Punjab has been put on alert after swarms of locusts attacked crops in Rajasthan and Madhya Pradesh, officials said on Wednesday.
Farmers have been asked to keep an eye out for any locust activity, they said. The locusts initially entered Rajasthan from Pakistan. From Rajasthan, they also entered Madhya Pradesh over the past few days.
“An alert has been issued in whole Punjab (in the wake of locust attack in other states),” Punjab Agriculture Director Sawtantar Kumar Airi said.
Control rooms have been set up in each district and farmers have been asked to report any activity of locusts, he said.
Locusts, popularly known as ”tiddi dal”, are known to devour vegetation wherever they settle.
In the past, farmers in different parts of the country have faced huge losses due to crop damage caused by swarms of locusts.
District agriculture officers have been asked to purchase chemicals as per their requirements to contain any locust attack, according to the officials.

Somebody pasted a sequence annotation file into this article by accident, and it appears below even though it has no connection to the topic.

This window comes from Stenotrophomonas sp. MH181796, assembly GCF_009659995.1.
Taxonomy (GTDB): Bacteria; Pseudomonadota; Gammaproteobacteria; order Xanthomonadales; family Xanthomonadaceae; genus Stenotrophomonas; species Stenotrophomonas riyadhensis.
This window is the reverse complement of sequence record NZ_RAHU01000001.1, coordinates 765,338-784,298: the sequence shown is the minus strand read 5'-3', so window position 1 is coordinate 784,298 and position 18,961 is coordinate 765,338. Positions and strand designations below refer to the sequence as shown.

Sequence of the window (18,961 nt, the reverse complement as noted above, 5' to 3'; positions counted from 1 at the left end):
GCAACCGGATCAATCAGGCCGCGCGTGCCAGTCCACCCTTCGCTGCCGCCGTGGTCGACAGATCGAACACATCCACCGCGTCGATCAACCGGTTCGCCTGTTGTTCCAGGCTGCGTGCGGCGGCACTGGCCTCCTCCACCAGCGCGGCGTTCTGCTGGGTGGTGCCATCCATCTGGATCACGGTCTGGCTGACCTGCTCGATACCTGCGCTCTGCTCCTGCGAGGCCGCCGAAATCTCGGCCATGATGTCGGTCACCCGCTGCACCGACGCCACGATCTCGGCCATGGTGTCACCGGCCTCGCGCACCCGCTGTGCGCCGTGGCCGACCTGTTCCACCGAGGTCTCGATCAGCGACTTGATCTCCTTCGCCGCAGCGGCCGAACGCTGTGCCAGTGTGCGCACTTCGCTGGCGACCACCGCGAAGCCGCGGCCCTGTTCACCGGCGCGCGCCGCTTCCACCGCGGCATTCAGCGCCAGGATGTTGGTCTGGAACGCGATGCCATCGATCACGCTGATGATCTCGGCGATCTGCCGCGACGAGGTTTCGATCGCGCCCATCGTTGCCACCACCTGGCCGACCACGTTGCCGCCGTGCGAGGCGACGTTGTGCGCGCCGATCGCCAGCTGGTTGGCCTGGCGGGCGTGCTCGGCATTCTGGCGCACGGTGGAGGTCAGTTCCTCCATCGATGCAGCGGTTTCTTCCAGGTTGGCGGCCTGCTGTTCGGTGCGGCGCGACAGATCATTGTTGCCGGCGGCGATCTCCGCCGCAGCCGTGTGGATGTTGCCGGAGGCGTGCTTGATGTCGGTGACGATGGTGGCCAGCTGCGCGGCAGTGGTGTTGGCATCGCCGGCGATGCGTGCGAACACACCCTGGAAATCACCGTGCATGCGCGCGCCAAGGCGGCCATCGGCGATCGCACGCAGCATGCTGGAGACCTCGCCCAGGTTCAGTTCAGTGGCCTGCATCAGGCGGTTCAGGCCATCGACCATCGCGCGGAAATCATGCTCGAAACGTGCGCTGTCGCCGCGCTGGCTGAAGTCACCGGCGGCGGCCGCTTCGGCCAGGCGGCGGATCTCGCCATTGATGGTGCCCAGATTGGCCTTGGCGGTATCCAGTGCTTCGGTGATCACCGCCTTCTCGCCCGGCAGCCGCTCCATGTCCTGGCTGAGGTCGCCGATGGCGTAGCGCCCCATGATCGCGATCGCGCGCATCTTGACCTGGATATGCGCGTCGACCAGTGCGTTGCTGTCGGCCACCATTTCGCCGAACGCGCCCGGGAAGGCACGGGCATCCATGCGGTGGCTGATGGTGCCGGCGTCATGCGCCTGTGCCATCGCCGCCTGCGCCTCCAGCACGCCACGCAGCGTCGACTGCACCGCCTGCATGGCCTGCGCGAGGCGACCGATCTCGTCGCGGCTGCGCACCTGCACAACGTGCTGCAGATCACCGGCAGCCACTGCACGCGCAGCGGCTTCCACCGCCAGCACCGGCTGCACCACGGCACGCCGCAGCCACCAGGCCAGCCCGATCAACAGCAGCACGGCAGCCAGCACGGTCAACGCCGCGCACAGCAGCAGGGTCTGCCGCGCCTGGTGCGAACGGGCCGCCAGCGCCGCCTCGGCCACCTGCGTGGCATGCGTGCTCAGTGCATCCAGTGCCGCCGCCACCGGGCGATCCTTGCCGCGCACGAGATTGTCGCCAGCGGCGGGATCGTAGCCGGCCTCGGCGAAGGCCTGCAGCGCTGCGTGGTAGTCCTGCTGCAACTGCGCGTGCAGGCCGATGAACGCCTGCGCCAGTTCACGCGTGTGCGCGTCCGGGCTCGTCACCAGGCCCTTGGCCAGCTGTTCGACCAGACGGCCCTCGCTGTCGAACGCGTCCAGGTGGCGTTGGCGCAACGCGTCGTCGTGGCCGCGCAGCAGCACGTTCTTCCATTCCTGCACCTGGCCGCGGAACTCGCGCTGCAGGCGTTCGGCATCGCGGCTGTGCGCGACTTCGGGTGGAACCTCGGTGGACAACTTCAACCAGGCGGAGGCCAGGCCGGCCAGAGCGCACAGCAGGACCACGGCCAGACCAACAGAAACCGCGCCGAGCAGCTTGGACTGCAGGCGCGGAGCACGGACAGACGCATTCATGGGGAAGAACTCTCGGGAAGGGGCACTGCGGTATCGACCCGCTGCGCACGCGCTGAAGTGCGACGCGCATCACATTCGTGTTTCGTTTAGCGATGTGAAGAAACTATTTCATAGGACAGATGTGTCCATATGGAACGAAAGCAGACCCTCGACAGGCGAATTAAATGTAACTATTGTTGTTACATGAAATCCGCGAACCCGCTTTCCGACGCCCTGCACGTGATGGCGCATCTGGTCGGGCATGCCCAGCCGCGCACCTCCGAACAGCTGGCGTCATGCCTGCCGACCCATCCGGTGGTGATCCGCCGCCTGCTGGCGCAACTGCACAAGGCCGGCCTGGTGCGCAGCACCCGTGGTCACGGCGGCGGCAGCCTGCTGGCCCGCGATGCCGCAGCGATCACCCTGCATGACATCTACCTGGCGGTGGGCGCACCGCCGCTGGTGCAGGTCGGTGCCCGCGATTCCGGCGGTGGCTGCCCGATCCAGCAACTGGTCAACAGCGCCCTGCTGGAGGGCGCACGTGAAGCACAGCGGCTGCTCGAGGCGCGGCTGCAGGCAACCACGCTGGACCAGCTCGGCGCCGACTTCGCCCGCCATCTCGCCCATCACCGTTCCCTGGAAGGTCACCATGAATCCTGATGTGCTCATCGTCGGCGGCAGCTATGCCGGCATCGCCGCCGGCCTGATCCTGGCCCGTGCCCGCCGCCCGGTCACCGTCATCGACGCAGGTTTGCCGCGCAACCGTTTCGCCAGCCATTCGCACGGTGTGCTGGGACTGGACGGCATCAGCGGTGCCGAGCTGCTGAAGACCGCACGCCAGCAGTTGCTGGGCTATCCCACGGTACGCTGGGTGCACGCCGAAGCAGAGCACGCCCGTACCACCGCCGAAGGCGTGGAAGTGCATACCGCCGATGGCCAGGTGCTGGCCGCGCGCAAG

The state government has sanctioned a sum of Rs 1 crore for containing locust attacks, they said.
A detailed action plan to check the invasion of locust swarms has been prepared by the state agriculture department, the officials said.
As part of the plan, agriculture officers have been asked to maintain strict vigil in their respective areas. Surveys will be conducted, especially in areas bordering Pakistan and Rajasthan.
Spray pumps will also be made available by the agriculture department to villagers to effectively contain any locust attack.
Head of entomology department, Punjab Agricultural University (PAU), PK Chhuneja said there has been a massive population build-up of locusts and there is an imminent threat to agriculture and vegetation, particularly in states bordering Pakistan.
The agriculture department and the PAU have been keeping a strict vigil and are carrying out surveillance and checking incursions through suitable means, with information support from the Locust Warning Organisation, he said.
Notably, locusts were spotted in some villages of Punjab’s Fazilka and Muktsar districts in January this year but they were effectively contained.
Locusts are short-horned grasshoppers with highly migratory habits and voracious feeding behaviour.
India has not witnessed any full-blown locust cycles after 1962. However, during 1978 and 1993, large-scale upsurges were observed.
Localised locust breeding was controlled in 1998, 2002, 2005, 2007 and 2010.